The Broker's causation and contributory negligence defences were rejected by the Court. Anderson J found that cover for inadvertent copyright infringement was readily available on the market and that, on balance, PCCG would have obtained such cover if the Broker had raised that risk. There was insufficient evidence to support the Brokers submission that PCCG's own negligence caused or contributed to its loss; namely, that the impermissible use of the Windows licenses by PCCG was negligent.

Anderson J was satisfied that the settlement sum of AUD250,000 was reasonable. The Broker was ordered to pay PCCG AUD250,000 plus costs.


For insurance brokers, this case highlights the importance of carefully examining the nature of their clients' businesses, to ensure the delivery of a fulsome risk assessment which identifies specific areas of exposure and makes recommendations as to the available cover to indemnify against those risks.

Insurance brokers should also exercise caution when drawing their clients' attention to exclusions (and conditions) to ensure that a prospective insured is on notice of any carve-outs, conditions or limits to cover. Advice should also be provided as to the extent to which that cover could be obtained elsewhere on the market.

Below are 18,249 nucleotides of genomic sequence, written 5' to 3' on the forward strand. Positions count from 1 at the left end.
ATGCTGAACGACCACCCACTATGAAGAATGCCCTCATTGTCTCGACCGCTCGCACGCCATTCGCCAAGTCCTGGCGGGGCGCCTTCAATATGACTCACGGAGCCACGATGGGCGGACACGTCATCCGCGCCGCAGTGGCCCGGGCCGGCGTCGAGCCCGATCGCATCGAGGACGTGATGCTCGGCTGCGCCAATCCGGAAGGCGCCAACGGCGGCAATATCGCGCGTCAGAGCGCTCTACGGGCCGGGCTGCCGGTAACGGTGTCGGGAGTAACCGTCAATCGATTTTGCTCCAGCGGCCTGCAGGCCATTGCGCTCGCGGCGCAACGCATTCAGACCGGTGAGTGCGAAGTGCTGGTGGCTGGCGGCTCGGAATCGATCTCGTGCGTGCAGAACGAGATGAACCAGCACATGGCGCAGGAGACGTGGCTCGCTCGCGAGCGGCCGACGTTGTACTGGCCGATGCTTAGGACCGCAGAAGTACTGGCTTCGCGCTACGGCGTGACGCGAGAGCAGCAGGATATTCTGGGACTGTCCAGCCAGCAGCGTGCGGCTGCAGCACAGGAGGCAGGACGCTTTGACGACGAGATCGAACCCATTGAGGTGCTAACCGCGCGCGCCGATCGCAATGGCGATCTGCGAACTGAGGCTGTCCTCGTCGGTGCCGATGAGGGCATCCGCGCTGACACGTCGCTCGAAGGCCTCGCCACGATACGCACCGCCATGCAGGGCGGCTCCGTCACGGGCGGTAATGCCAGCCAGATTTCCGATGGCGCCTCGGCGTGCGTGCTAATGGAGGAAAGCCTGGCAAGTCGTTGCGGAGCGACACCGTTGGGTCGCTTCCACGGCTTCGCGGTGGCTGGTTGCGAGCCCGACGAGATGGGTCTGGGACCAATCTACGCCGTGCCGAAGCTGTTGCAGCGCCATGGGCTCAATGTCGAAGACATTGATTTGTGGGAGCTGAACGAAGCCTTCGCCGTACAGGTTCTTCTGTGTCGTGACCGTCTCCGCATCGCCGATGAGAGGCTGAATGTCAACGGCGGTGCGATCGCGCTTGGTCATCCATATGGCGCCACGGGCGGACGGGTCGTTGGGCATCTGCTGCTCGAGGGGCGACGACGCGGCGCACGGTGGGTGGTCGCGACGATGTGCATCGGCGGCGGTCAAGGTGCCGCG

Should you have any queries relating to the obligations of an insurance broker, or claims, please feel free to contact David Lee and Stephanie Weeks, who are based in our Sydney office. David and Stephanie each have significant experience defending broker professional indemnity scheme claims.


1. PC Case Gear Pty Ltd v Instrat Insurance Brokers Pty Ltd (In liq) [2020] FCA 137 [112].
2. Ibid [113].
3. Ibid [116].
4. Ibid.
5. Ibid.

The content of this article is intended to provide a general guide to the subject matter. Specialist advice should be sought about your specific circumstances.